The COVID-19 pandemic has generated the nation’s worst public health and economic crises in over a century, creating loss and hardship for hundreds of thousands of Marylanders. Many Marylanders now face momentous challenges in almost every aspect of their lives, from health, food, employment, and housing to finances, life and health planning, and family issues. Each of these challenges often has a legal component that can only be resolved within the civil justice system. But that system, too, has become strained by the pandemic. Emergency health orders suspended court operations and shuttered public libraries, courthouse legal clinics, and social services and legal aid offices. Conventional pathways for conducting outreach and disseminating information to people who needed it were disrupted. Even remote hearings, intended to keep legal procedures on track, presented barriers, especially for those lacking internet access or in-home technology.
In June 2020, the Maryland Attorney General, Brian E. Frosh collaborated with the Maryland Access to Justice Commission to establish the Attorney General’s COVID-19 Access to Justice Task Force to assess the civil legal process and recommend solutions that would bolster racial equity. The Task Force brought together 43 leaders in the public, nonprofit, and philanthropic sectors; the legal and business communities; the judicial and legislative branches; and academia. Additionally, most of Maryland’s federal delegation served on the Congressional Advisory Committee. The Task Force’s mandate was to craft policy responses with a clear-eyed view of the structural racism and inequities that have both deepened the challenges faced by communities of color during the pandemic and have denied access to the civil justice system so central to resolving those challenges.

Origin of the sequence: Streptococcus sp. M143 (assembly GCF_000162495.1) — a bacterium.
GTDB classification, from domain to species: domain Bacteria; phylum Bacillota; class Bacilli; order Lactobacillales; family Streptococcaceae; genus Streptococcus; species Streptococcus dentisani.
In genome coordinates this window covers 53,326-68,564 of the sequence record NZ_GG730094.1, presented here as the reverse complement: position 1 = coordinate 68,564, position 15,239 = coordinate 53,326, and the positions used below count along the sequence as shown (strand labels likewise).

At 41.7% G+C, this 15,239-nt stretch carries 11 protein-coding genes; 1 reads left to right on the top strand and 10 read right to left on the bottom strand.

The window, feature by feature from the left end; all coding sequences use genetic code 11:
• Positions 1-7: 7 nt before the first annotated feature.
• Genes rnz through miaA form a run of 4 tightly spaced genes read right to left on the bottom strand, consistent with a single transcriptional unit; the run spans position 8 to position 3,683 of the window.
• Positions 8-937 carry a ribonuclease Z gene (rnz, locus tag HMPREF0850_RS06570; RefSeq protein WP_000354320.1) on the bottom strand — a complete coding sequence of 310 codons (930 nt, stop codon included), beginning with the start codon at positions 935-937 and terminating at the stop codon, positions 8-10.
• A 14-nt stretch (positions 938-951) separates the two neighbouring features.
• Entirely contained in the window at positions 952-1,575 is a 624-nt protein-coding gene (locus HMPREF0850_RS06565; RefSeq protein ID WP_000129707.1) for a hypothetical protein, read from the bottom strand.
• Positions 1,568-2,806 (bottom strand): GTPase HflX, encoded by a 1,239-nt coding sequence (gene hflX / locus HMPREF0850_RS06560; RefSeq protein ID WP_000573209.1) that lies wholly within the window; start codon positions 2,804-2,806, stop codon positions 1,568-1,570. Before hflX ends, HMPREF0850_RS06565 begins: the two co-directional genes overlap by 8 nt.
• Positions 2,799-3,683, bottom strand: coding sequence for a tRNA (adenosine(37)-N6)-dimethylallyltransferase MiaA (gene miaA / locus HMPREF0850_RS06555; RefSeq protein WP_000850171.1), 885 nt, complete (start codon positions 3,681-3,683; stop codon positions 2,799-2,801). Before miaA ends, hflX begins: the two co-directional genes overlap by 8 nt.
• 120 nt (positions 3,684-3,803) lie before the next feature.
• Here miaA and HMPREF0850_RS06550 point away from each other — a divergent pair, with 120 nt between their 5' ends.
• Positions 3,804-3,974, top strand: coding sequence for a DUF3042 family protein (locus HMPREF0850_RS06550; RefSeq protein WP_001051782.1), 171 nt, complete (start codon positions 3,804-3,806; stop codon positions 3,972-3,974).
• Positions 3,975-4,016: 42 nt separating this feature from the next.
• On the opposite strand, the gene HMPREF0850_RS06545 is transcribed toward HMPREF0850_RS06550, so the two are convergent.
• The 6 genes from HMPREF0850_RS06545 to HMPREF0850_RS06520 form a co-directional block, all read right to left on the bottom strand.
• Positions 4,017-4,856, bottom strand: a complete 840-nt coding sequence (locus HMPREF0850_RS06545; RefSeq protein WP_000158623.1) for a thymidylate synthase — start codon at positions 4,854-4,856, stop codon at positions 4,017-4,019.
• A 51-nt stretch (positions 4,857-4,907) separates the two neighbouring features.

In “Confronting the COVID-19 Access to Justice Crisis,” written with support from the Abell Foundation, the Task Force examines COVID-19’s impact and makes 59 concrete recommendations on how to deploy resources to ensure the State’s most vulnerable remain housed, fed, safe, secure, employed, healthy, and connected to civil justice.
Even before the pandemic, most low- and moderate-income Marylanders were navigating this civil justice system on their own, without legal help or assistance. They frequently faced severe and unjust consequences—like eviction or the denial of protection from abuse—not because they did anything wrong, but because they did not understand their rights, did not know where to get help, or did not receive help when they sought it. As with so much else before the pandemic, the difficulties in navigating the system fell most heavily on low-income persons, people of color, and those with disabilities. Because of longstanding structural barriers and racism, Black and Hispanic communities are more likely to face eviction, debt collection, and health disparities, which in turn make them more vulnerable to and exacerbate the collateral consequences of COVID-19.
The report concludes that the State’s civil justice system needs new support from both the State and the legal community to ensure that the system is truly fair to all. The Task Force offers this report as a roadmap for policymakers, elected officials, the Judiciary, and advocates to help Maryland strengthen its civil justice apparatus and protect Maryland’s most vulnerable.
Read the Attorney General’s press release detailing the MD General Assembly’s efforts to address these challenges. (Added April 15, 2021)